BushCo HPI is in the business of providing services to progressive companies and organizations in the area of Performance Improvement. We focus specifically on Human Performance Improvement (HPI) in relationship to organizational processes and Safety Cultures. We specialize in predicting and reducing error rates and more importantly reducing the consequences of human error at critical steps. While most improvement processes focus on worker behaviors only, we provide tools to detect what was previously thought of as undetected organizational weaknesses. Organizational weaknesses can have a large amount of influence on individual performance. The latest studies in this area have reported that 70% of the influence to an individual’s error rate is from organizational processes (such as procedures, work conditions, tools, supervisory methods, etc).
Organization is defined as any individual from the tool room to the board room. In other words, we all influence each others error rates. Current statistics in this area show that we all average ~5 errors per hour. We are unaware of our own error rates because most of our errors have no consequence. But some errors can have significant consequences when they occur at “critical steps”. Critical steps are defined as any step in your process where you can’t afford the consequence of errors and mistakes. For example forgetting to put landing gear down when landing an airplane or sending out a company letter to a customer with critical information that is incorrect. Critical steps are not just safety related. When errors can result in embarrassment or harm to the reputation of an organization, they can do just as much damage as safety related incidents.
The courses provided by BushCo are very educational, applicable and facilitated in a fun and energetic way. The material is very interesting with meaningful solutions to defend against the consequences of human error. In the past industries have attempted to reduce errors through training, procedures and behavioral modification, with limited success. Most employees involved in incidents or accidents are well intended workers who have made errors at critical steps. Errors are unintended by definition. So it is very difficult, if not impossible to train, proceduralize or even reward/punish unintended behaviors (errors) away. Human behavior is predictable; thus defending against the consequences of errors is a key component to the success of a Human Performance Improvement initiative.
T. Shane Bush is the co-founder of BushCo HPI, Inc. whose primary mission is to “assist companies in eliminating unwanted outcomes related to human error” through the implementation of Human Performance Improvement (HPI). BushCo, Inc. clients include organizations such as Bell Helicopter, Cessna Aircraft, Princeton University, Berkeley, British Energy, Chevron, Northwestern Energy, United Kingdom Human Performance Forum, Energy Solutions, BP Oil, Electricite’ de France, International Paper, Schwan’s Food, American Society of Safety Engineers, World Association of Nuclear Operators (WANO), Westar Energy, Pacific Gas & Electric, Fermi National Laboratory, Domtar Paper, International Paper, PHI Helicopter, Avista Energy, Williams & Associates, UCOR, Davey Tree Service, Energy Solutions, Department of Energy, Fluor Hanford, Bechtel, Bechtel-Jacobs, NERC, Kentucky Governors Safety Conference and many others. Shane has provided Keynote addresses in Canada, England, Italy, Sweden, China, as well as numerous locations in the United States.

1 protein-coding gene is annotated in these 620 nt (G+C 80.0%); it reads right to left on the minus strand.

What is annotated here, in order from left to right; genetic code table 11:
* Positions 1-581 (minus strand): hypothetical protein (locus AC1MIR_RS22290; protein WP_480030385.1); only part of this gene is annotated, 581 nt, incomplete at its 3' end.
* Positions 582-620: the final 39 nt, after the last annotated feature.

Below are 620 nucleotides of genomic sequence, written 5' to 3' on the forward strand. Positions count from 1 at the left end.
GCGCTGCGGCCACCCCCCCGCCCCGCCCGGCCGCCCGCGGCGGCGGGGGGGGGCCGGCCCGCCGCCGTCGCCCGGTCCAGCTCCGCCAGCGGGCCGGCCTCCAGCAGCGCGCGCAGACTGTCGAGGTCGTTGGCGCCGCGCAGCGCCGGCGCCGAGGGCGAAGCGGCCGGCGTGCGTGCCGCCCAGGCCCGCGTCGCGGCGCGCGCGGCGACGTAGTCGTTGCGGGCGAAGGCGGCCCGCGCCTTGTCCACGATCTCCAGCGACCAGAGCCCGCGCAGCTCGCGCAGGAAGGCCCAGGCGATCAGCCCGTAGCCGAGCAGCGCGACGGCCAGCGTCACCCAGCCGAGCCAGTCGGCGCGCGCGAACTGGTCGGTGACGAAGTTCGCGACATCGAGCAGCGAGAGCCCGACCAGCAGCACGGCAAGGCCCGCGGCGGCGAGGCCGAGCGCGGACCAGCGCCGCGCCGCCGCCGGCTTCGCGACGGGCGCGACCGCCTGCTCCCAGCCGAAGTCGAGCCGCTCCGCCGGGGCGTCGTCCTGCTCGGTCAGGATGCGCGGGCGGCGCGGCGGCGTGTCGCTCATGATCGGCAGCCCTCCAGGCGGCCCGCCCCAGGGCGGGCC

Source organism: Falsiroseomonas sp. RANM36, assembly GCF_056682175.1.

Shane has a BS in Corporate Training, an MS in Industrial Safety, is a Registered Radiation Protection Technologist, and Certified as a Human Performance Technologist with the International Society for Performance Improvement (ISPI). Shane works as an Adjunct Professor at the University of Idaho facilitating graduate level courses in Behavior Based Safety, Human Performance Fundamentals and Human Error Investigation. Shane has been involved in developing and overseeing a University of Idaho 15 credit Human Performance Graduate Certificate program as well. Shane spent more than 15 years in the field of Radiological Control at numerous commercial Nuclear Power Plants and the Department of Energy experiencing all aspects of human error.